Sport Compact Project – Nissan Engine Build
by Mike Kojima
Time to get serious. In part nine of our series, we go inside the engine in a last grab for power.
As an added precaution, we sent our pistons to Swain Tech Coatings to be treated with their Poly-Moly dry film lubricant coating on the skirts and their GoldCoat thermal barrier coating on the crowns. Developed by Dan Swain, a noted ex-GM ceramic engineer, Swain Tech’s GoldCoat thermal barrier coating has some interesting properties. First, it is a three-layer coating instead of the typical one layer, consisting of a proprietary combination of different ceramics. Swain’s GoldCoat has a unique gold color and is especially designed to withstand the rigors of turbocharged and nitrous oxide injected motors. GoldCoat reduces heat transmission to the underlying metal by 20-40 percent. This helps protect the piston from detonation-induced heat as well as reducing thermal expansion, allowing a tighter piston to wall clearance. Since pistons do not have the benefit of water jackets like those in cylinder heads, keeping heat out of them is a good thing. By reflecting this heat back into the combustion chamber, the coating helps promote a better burn, harnessing this bit of otherwise wasted heat.
Swain Tech’s GoldCoat also does something no other thermal barrier coating currently claims: it transfers heat through the surface of the coating, but not past it to the underlying metal. This promotes even heating across the piston crown, thus helping to reduce the potential of detonation causing hot spots and promoting an even burn for good flame travel.
Unlike other early coatings which tended to flake off due to different coefficients of expansion or a brittle nature, the Swain coatings bond to metal at a molecular level and will not crack or flake off.
We also had Swain apply their Poly-Moly coating to the skirts of our pistons. This is very similar to the coating used by the Nissan factory on their new VQ30DE motors to reduce wear and friction. It uses molybdenum disulfide and tungsten disulfide in a heat-conducting polymer resin matrix to make a tough, lubricious surface. Piston skirt coatings used by other companies often exhibit “creep” under thrust loads. Creep is an engineering term for force induced distortion. This causes the coating to smear and stick under load and causes tolerances to change. Since the primary way a piston cools itself is through conduction to the cylinder walls, you do not want to insulate the skirts! We feel that the Poly-Moly coating will help improve piston skirt and cylinder wall wear and reduce thrust-load-induced friction.
Swain Tech coated the tops of the pistons with their GoldCoat ceramic coating that not only reduces heat transfer into the piston crown, but also distributes heat evenly across the surface of the piston. The skirts were coated with Swain’s Poly-Moly coating, a high-strength, low-friction coating that allows heat transfer so the pistons can shed heat into the cylinder walls.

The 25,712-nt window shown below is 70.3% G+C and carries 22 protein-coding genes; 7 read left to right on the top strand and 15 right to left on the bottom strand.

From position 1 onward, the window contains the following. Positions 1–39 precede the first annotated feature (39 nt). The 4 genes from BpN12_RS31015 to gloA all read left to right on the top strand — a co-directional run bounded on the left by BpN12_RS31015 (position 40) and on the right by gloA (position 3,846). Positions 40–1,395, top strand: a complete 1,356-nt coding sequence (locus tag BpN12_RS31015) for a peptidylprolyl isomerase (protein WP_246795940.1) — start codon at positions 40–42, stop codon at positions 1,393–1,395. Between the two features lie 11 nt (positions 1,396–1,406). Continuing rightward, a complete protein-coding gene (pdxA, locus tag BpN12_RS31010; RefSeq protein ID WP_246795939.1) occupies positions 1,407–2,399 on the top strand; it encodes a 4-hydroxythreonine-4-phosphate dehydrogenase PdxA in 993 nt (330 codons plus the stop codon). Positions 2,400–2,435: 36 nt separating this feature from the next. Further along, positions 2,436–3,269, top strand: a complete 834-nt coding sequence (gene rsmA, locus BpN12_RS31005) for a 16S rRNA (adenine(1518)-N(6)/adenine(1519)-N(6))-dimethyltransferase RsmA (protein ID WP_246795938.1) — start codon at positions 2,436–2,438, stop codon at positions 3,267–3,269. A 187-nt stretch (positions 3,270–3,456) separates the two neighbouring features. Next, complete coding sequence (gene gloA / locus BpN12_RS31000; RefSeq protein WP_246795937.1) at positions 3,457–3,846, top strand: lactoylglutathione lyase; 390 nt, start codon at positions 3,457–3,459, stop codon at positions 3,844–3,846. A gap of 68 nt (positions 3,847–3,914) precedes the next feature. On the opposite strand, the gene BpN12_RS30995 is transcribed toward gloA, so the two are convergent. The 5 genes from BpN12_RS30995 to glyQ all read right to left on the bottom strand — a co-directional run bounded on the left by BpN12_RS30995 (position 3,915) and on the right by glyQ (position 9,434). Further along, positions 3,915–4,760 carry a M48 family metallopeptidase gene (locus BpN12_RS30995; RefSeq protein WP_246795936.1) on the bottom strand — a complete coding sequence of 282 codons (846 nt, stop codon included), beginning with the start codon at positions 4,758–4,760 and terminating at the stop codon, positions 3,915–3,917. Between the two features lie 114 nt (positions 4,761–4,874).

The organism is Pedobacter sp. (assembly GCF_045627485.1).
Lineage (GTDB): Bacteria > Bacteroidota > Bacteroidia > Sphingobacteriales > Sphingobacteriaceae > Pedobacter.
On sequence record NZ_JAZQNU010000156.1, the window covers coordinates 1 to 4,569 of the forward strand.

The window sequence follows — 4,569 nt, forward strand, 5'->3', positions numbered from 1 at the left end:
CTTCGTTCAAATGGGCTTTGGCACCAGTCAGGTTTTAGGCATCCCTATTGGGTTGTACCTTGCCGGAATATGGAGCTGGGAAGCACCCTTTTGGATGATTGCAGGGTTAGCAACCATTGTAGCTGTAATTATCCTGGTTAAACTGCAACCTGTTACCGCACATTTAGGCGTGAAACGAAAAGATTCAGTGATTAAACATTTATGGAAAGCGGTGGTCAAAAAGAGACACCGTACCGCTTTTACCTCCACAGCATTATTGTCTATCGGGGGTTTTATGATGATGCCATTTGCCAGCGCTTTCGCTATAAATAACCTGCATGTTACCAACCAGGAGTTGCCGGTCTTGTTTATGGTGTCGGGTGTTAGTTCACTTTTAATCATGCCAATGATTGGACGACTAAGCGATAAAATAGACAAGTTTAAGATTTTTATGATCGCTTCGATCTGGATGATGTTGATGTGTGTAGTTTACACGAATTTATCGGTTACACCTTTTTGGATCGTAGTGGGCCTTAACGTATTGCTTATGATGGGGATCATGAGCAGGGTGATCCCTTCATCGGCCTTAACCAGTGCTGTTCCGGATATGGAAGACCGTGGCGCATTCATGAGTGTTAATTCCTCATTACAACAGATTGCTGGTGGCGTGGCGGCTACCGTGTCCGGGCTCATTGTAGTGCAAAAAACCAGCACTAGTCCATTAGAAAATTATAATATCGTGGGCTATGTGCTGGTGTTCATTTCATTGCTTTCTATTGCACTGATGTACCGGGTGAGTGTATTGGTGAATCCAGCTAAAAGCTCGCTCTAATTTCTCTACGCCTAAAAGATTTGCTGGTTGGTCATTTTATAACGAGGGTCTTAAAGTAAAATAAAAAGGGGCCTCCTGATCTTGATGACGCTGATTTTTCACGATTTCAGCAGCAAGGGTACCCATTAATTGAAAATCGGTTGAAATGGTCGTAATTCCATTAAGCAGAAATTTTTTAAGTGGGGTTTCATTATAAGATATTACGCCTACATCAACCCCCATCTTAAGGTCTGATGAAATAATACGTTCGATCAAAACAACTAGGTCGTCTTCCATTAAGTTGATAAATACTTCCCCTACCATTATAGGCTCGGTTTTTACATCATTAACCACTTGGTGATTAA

Swain Tech coated the tops of the pistons with their GoldCoat ceramic coating that not only reduces heat transfer into the piston crown, but also distributes heat evenly across the surface of the piston. The skirts were coated with Swain’s Poly-Moly coating, a high-strength, low-friction coating that allows heat transfer so the pistons can shed heat into the cylinder walls. The Swain coatings are allowing us to run piston-to-wall clearance down to the minimum spec Nissan recommends, 0.0004-inch. This should help reduce oil consumption and improve ring sealing as well as reduce noise. The engine builders of Nissan motorsports use Swain coatings in the IRL Indy engine as well as other competition engines and report longer life and reduced wear…
This cutout in the piston skirt is designed to clear the oil squirters (notice Swain Tech’s Poly-Moly coating of the skirt).
We were pretty impressed with the thoroughness of Dan Swain’s development methodology. Instead of settling for just applying commercially available coatings like most other coating houses, Swain develops his own unique and superior specialized engine-specific coatings. For even more extreme applications Swain offers a plethora of engineering coatings, from wear resistant barriers to black body radiating coatings. Project SE-R’s big sister, Project Nissan 300ZX Twin Turbo will delve into more extensive coating usage to help its new 600 hp turbo engine live! That’s the new engine for now. Join us again in the future as we assemble, tune and test our new monster SR20.